First impressions

After the quality of education, the school’s academic curriculum, teaching, the effectiveness and use of assessment and the impact of all these factors on pupils’ learning and achievement and personal development, I have been giving our schools “first impression,” some consideration. From the main drive-way / signage, parking, entrance, reception, staffroom, corridors and classrooms.

With many competiting priorities, time to dress the corridors and classrooms is hard to prioritise. Here are three observations and two gift wrapped examples for a big empty corridor space in maths block and how you could create your own.

Displays

Not all display spaces need to be filled but the anticipation that work will be displayed is important. Empty frames and labelled unused noticeboards that later become “wonder walls.” Or clothes pegs that make for live or changeable displays, you can replace the work with student names to show progress within a lesson or over time, moving student names up or down the learning line.

Word walls made from the keywords from the GCSE contents page make for quick, useable practical displays.

Use display spaces to gether feedback from the learning, share success criteria, or “What a Good One Looks Like”.

Lastly, if you want add a splash of inspiration. Try an oversized image. Here is an image adapted in Adobe Spark Post. Posterizer then allows you to create posters larger than a standard page, using the tiled printing method. It will rasterize any image and output files that can be printed at home and reassemble to the original image.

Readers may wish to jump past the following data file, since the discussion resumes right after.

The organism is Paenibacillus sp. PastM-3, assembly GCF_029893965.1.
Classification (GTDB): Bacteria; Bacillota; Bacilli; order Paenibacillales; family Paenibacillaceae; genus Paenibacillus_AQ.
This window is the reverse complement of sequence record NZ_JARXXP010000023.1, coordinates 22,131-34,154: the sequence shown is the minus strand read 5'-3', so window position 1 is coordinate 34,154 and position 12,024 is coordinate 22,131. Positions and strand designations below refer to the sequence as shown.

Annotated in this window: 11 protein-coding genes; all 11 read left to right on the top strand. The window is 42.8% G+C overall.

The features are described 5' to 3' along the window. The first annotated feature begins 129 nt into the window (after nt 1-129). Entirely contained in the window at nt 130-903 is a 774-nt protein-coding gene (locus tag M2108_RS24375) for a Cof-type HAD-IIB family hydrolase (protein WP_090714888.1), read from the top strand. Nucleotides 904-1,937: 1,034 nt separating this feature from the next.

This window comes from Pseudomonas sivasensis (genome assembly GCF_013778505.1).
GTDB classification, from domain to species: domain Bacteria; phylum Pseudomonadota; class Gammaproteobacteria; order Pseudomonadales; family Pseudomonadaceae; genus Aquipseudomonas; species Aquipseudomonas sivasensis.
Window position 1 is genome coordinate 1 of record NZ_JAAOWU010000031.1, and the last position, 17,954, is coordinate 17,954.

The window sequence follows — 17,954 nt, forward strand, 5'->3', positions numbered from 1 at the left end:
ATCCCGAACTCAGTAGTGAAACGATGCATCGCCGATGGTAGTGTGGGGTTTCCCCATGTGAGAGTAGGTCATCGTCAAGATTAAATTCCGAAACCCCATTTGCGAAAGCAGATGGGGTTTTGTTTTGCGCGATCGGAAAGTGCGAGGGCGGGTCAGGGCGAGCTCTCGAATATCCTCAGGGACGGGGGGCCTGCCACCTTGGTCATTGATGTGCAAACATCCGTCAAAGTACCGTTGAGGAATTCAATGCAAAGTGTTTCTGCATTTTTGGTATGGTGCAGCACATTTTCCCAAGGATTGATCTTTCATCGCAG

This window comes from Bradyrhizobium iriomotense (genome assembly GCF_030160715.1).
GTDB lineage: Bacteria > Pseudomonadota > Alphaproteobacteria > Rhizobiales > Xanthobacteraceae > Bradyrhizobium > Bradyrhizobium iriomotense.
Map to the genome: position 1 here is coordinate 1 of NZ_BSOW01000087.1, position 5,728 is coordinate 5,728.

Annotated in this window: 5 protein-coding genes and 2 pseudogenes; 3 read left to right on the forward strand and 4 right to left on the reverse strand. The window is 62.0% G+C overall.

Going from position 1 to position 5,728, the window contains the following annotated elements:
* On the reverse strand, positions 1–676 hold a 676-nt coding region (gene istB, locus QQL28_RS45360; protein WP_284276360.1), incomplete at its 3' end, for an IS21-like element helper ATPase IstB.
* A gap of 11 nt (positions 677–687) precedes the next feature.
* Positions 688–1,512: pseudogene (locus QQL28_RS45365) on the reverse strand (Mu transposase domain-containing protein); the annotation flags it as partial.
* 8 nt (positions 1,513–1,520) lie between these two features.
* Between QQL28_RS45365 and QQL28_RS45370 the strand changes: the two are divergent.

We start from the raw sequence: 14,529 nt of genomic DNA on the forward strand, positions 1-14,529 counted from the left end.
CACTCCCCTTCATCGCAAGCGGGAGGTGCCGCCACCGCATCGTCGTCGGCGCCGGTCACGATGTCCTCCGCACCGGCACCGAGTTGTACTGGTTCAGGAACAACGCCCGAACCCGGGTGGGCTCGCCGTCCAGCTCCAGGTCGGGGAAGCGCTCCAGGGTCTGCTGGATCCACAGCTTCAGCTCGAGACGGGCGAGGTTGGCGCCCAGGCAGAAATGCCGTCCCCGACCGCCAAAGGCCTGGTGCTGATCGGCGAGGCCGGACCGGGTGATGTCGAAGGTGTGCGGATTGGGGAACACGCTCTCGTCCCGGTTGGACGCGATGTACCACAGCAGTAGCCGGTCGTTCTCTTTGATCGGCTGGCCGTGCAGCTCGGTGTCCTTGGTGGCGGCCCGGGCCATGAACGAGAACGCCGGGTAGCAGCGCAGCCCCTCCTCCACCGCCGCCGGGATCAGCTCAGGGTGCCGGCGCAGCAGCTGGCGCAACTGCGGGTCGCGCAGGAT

For you, two gift wrapped examples, “There is beauty in maths.”

 

Sunflowers

Nautilus

1 thought on “First impressions”

  1. James says:

    As always Kristian, a thoughtful and inspiring post…. Remember this: https://twitter.com/twaartdept/status/621723286787874816

    Rasterbator was ‘the’ tool used to help generate the template for this installation. While I appreciate not all schools may have the space to exhibit such work, it certainly provides any new users of Rasterbator an idea of how large it can cope with up-scaling work.

    Keep the posts coming, I always enjoy reading your thoughts and learning of your experiences.

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